Record-low 2016 Antarctic sea ice was due to a ‘perfect storm’ of tropical, polar conditions – not ‘climate change’Posted: September 1, 2017
“Scientists predict Antarctica’s ocean will be one of the last places on Earth to experience global warming. Eventually the Southern Ocean’s surface will begin to warm, however, and then sea ice there will begin its more long-term decline.”
Obligatory “however” thrown in, to fit AGW publishing requirements and ensure future funding!
While winter sea ice in the Arctic is declining so dramatically that ships can now navigate those waters without any icebreaker escort, the scene in the Southern Hemisphere is very different. Sea ice area around Antarctica has actually increased slightly in winter — that is, until last year.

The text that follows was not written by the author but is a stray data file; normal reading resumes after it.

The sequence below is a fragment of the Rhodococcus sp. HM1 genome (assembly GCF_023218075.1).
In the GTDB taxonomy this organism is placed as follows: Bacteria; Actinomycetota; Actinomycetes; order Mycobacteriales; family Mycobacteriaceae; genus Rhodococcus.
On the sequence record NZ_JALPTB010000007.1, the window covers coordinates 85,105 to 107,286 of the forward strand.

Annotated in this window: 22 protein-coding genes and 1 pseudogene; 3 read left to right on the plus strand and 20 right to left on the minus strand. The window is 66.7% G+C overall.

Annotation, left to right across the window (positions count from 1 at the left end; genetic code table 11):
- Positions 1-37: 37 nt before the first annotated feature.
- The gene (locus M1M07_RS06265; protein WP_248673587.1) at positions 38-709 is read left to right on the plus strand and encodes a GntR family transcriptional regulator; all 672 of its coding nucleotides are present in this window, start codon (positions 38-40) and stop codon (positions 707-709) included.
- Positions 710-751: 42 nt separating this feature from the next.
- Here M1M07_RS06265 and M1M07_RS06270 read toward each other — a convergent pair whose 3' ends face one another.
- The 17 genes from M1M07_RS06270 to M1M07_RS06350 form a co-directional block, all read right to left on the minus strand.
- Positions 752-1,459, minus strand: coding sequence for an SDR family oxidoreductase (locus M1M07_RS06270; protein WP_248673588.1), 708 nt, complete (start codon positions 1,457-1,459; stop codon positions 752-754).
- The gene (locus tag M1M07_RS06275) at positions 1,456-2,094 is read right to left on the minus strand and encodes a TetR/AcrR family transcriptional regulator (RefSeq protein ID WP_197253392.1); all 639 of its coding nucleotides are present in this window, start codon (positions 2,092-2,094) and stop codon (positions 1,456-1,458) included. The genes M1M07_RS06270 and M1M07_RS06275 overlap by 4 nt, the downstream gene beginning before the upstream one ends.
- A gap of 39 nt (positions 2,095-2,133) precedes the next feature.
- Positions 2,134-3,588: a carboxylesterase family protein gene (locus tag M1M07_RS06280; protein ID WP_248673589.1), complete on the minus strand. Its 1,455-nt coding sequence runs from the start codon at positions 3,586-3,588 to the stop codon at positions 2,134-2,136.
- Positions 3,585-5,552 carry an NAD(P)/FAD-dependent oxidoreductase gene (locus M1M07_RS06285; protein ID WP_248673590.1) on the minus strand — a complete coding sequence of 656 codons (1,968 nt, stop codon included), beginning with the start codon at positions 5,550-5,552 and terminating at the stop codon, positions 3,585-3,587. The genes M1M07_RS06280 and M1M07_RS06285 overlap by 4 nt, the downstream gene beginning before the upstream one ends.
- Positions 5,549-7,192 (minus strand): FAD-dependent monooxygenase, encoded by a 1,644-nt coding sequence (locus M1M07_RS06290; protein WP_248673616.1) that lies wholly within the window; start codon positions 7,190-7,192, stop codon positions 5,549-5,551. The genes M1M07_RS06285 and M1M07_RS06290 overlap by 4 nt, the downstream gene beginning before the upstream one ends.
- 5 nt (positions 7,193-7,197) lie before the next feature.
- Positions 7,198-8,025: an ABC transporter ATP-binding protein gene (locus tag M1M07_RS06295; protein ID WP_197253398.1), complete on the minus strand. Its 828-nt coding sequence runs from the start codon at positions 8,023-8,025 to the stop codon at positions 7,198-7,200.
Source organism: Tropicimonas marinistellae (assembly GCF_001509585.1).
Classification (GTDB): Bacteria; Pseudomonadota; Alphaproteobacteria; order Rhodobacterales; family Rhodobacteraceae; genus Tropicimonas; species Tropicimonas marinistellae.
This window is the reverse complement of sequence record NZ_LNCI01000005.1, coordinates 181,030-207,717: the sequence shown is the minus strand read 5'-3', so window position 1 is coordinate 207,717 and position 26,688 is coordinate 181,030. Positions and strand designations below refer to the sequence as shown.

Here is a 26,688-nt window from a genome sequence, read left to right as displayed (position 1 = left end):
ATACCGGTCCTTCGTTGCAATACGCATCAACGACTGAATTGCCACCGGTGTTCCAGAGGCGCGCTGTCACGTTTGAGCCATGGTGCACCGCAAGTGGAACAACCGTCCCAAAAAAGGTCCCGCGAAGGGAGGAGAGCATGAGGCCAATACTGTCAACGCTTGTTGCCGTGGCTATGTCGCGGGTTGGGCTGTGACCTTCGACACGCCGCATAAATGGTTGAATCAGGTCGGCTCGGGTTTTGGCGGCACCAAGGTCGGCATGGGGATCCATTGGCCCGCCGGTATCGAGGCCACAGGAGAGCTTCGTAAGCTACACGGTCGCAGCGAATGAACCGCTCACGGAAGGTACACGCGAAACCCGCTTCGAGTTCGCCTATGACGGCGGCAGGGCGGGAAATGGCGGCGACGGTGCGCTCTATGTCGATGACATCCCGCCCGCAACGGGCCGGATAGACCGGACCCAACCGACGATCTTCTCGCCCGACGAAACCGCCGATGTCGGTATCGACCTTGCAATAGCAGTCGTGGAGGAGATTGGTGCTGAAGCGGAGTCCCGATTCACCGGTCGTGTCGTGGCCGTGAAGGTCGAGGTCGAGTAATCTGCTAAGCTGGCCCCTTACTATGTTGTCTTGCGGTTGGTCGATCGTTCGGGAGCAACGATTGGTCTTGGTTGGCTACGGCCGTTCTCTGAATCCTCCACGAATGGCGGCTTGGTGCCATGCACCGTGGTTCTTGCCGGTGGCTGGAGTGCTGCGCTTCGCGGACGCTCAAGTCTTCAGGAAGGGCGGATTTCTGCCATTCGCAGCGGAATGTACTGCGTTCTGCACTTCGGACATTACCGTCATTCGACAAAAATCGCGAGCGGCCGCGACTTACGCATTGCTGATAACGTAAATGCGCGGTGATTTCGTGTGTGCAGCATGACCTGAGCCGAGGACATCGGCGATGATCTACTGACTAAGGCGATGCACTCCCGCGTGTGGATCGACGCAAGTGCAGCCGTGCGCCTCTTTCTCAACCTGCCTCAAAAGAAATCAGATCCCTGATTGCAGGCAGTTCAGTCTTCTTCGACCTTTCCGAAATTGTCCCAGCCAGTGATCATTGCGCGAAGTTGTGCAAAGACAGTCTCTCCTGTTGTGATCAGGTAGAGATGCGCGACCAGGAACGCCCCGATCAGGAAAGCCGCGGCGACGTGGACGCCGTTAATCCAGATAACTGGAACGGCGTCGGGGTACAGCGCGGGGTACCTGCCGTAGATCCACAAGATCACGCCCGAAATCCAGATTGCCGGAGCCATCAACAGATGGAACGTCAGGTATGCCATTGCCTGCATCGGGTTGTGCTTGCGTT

A dramatic drop in Antarctic sea ice almost a year ago, during the Southern Hemisphere spring, brought its maximum area down to its lowest level in 40 years of record keeping. Ocean temperatures were also unusually warm. This exceptional, sudden nosedive in Antarctica differs from the long-term decline in the Northern Hemisphere. A new University of Washington study shows that the lack of Antarctic sea ice in 2016 was in part due to a unique one-two punch from atmospheric conditions both in the tropical Pacific Ocean and around the South Pole.
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